It stays sweet with cherry, apple, and a little watermelon sweetness in a deep sweeping and slightly rustic finish.

Sweet, herbaceous, creamy.

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Brew Method:

V60 no stir | 34g © to 453g (w) | 4:00 total time | 200 degrees

Very strong.  This is most likely still medium bodied, but it slaps you with a 100% full bodied taste.  Very bright with a sharp acidity, lemon notes leading into a roastiness like burnt sugar in a pan or burning firewood followed closely by other more savory notes.

After a bit it begins to sweeten up to more of a maple sugar taste. Herbal elements are present in the finish as well.

It seems almost as if it pulling the curtain back off the initial impressions to slowly reveal the hidden and more delicate elements of the cup.  

You start to detect sun-dried tomato, green apple as the flavors begin to widen in the mouth.  Cherry arrives, followed by that cream taste present in other methods.  Aside from the initial shock in the cup, it ends similarly as presented in other methods.  

Savory, bright, syrupy.  

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Brew Method:

Kalita Wave | 40g © to 552g (w) | 4:00 end time | 204 degrees (preferred method)

This method seemed similar to the Woodneck, but a little more spice/roast present in the beginning instead of the earthy/herbal tones.

Slight melon notes appear to an otherwise creamy or syrupy sweet body with a hint of smokiness in the finish that most closely matches the flavor of toasted marshmallows.

Even further into the cup the acidity seems to jump out and slice, cueing the next scene of the cup where orange, cherry, and lemon notes all seem to appear.

As that cools, they sweeten up and the acidity strikes a bit harder.  The taste now reminds me of orange, cherry, and lemon Starburst candies.  The finish still carries melon (almost finding cantaloupe and honeydew) notes as well as that slight spiciness that greeted the cup, now more subdued.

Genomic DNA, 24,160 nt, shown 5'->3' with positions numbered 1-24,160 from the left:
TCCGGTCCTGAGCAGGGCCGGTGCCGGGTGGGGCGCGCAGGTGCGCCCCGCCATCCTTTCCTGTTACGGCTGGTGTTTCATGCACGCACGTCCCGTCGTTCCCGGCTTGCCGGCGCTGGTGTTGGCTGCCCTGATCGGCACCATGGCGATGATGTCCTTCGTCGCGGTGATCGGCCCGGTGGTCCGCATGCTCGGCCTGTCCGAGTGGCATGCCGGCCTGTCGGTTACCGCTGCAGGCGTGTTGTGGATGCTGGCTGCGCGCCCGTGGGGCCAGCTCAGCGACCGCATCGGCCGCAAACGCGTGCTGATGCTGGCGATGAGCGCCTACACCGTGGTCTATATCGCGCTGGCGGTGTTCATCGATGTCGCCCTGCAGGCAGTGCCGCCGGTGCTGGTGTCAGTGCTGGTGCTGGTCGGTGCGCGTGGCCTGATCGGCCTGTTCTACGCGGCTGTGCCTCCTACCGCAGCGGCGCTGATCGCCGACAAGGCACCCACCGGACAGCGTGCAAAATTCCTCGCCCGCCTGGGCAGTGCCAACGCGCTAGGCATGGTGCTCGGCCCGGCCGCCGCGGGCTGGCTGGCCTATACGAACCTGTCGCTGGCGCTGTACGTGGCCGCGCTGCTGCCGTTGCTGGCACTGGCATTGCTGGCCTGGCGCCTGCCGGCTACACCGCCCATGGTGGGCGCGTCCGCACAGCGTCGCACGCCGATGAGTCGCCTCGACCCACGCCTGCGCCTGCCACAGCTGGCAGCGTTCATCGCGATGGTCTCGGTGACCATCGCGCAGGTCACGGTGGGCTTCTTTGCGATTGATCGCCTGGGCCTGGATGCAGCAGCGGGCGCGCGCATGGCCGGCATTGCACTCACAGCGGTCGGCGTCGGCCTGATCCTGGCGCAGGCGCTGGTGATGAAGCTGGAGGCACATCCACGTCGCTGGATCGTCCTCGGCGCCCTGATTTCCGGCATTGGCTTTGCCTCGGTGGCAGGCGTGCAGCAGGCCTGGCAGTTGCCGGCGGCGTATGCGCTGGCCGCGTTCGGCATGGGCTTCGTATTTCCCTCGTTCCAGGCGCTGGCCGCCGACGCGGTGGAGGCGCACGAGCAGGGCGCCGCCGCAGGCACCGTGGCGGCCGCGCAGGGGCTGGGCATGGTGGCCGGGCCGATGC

The spice seems to go away in the coolest moments and you are left with a cup most reminiscent of cherry orangeade.  

Toasted sugars, fruity, creamy.

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Blue Copper gives us a really neat side of this Sulawesi to experience.  At first I wasn’t sure if it would be able to be presented as full-boded as the Wrecking Ball was at times, but then I experienced it in the V60 and Kalita Wave.  After that, I knew that depending on your brewing methods you were able to highlight a lot of different elements of this coffee.  I didn’t experience as much of the spiciness that I found in the Wrecking Ball offering, and the melon notes were a little softer here.  It also had some very light and pleasing sections of herbaceousness that really stood out from other Sulawesi offerings. Overall the contrast this coffee highlights between the beginning of the cup and the end of the cup was executed no differently than the other offerings I’ve had, and definitely makes this one great coffee to enjoy.  

Co-host of the I Brew My Own Coffee Podcast and always has all the chocolate. I also love to play board games. Yea, let's go do that right now.